Thirty years ago, East Germany was a paranoid, failing communist state in the late stages of economic collapse, a victim of flawed ideology and poor execution. But one thing East Germans did better than most nations at the time was spy on their own people.
Today, the Bundestag passed a law permitting reunified Germany, for vastly different reasons, most of them good, to basically do the same. With little resistance, lawmakers set in motion the video surveillance of public places – sport stadiums, shopping centers and pedestrian walkways.
In the United States, and especially in Britain, the video-surveillance capital of Europe, pedestrians have become accustomed to living under the eye of security cameras. Germany, because of its Stasi and Nazi past, had resisted widespread tracking in the years following 9-11.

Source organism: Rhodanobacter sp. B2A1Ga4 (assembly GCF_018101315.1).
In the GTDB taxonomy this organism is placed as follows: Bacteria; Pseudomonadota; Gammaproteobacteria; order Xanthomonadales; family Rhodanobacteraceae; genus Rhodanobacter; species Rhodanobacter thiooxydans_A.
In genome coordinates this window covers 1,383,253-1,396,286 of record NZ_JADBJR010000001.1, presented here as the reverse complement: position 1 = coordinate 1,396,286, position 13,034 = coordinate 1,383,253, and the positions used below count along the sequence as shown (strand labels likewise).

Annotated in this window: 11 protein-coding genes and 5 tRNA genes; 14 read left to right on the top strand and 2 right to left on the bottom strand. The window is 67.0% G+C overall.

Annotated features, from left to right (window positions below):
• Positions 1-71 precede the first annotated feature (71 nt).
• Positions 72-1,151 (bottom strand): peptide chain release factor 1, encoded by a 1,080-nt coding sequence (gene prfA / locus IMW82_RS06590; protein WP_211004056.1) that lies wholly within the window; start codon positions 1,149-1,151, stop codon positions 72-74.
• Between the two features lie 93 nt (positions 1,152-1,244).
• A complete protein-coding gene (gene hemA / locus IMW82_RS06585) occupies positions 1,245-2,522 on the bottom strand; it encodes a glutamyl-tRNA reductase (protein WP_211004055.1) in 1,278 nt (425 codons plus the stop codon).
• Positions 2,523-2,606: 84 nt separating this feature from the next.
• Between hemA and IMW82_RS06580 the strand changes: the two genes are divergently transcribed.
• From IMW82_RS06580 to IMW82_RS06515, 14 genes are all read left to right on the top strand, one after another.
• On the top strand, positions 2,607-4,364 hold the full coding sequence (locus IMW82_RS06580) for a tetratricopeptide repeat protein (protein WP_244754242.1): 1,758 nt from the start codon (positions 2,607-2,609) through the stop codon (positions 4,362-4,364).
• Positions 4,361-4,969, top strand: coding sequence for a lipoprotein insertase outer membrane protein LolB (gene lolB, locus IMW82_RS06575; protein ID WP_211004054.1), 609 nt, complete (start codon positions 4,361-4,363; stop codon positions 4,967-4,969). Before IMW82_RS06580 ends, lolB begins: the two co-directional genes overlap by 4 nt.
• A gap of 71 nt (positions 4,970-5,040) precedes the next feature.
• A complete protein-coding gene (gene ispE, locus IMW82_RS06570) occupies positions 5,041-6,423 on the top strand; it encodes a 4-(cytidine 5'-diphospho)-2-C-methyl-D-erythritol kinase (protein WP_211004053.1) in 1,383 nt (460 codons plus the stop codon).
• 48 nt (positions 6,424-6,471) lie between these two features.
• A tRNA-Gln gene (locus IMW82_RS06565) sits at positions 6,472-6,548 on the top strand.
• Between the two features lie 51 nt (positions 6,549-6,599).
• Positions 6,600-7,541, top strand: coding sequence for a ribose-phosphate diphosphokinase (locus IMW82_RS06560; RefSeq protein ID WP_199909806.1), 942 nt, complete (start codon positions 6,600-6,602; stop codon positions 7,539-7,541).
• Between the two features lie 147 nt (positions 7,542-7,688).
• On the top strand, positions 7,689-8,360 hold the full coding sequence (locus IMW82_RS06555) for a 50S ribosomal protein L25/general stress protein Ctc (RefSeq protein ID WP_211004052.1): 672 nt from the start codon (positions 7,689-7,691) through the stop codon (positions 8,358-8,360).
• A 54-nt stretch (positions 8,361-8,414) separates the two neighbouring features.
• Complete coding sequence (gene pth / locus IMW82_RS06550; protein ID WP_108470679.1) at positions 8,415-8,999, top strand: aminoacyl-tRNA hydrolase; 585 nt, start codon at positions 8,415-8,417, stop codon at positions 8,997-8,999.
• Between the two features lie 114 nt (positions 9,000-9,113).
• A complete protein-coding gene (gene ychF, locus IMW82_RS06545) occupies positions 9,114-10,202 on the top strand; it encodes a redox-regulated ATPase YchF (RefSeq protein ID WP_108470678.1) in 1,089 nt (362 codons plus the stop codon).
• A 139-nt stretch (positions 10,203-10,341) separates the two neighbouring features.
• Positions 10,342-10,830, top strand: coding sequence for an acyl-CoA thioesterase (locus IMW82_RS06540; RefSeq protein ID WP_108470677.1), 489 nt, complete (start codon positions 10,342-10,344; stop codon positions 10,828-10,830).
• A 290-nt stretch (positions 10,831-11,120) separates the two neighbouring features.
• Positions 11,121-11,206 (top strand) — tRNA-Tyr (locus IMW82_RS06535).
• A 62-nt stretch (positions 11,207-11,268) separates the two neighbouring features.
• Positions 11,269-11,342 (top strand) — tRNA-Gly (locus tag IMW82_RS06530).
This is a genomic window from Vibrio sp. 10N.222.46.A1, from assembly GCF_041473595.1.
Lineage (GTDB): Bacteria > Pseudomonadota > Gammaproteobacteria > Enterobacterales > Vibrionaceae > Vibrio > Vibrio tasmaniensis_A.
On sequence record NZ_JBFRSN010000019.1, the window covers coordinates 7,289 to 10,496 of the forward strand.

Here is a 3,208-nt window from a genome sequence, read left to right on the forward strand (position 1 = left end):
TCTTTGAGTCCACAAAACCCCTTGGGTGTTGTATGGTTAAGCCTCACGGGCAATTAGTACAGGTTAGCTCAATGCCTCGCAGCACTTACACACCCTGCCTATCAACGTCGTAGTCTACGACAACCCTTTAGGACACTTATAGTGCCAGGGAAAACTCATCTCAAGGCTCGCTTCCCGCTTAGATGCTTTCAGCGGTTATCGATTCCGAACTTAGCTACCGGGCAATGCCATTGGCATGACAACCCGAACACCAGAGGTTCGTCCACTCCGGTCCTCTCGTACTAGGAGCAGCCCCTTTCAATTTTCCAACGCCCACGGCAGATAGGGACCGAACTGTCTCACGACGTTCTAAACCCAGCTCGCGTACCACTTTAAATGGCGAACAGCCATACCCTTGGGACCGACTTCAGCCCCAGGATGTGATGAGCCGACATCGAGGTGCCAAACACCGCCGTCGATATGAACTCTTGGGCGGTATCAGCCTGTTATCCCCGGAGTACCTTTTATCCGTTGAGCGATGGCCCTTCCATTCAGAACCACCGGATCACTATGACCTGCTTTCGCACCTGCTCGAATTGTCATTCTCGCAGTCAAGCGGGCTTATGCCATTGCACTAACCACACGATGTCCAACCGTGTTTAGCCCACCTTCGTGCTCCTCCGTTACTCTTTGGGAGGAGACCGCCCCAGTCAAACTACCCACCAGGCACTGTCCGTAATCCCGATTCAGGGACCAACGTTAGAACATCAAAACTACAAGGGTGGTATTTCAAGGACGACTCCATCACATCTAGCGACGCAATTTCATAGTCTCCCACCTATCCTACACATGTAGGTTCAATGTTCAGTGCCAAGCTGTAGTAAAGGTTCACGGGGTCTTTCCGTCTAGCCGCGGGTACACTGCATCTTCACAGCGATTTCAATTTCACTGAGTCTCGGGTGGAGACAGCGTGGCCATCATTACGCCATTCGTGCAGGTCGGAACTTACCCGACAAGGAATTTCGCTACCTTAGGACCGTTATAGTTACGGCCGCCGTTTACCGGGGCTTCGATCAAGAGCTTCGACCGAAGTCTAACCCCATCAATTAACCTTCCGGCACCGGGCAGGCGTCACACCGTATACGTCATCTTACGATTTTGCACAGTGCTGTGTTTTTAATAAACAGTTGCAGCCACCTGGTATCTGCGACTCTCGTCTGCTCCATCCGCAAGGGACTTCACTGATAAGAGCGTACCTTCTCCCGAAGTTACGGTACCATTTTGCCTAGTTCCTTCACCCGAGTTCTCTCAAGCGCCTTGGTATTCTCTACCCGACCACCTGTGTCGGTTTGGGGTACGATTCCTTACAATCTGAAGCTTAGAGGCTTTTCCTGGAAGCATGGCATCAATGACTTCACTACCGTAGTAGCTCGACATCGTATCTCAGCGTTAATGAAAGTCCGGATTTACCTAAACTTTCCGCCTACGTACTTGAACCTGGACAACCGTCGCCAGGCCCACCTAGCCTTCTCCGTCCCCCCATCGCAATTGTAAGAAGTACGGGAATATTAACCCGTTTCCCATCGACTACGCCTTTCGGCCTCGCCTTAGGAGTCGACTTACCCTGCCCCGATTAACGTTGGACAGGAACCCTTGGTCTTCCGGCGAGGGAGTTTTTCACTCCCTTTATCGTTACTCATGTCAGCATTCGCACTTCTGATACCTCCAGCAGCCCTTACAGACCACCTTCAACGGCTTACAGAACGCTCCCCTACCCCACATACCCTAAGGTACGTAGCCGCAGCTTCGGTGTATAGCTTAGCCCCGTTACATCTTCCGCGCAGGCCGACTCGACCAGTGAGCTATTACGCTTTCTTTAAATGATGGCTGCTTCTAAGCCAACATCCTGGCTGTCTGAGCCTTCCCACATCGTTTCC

But the Christmas market attack that killed 12 people in Berlin pushed Germany reluctantly into the present. More specifically, it prompted legislators to cast off a key pillar of the nation’s strict privacy law – the right to control one’s own image.
Most of the world may not think it really matters if German shoppers, or Bayern Munich fans, are now routinely videotaped for preventative purposes by unseen security or police officials. And in a sense, it doesn’t matter, especially if it stops the next maniacs from their carnage.
But in a global sense, when the privacy meter moves in Germany, it shifts for the rest of the world too.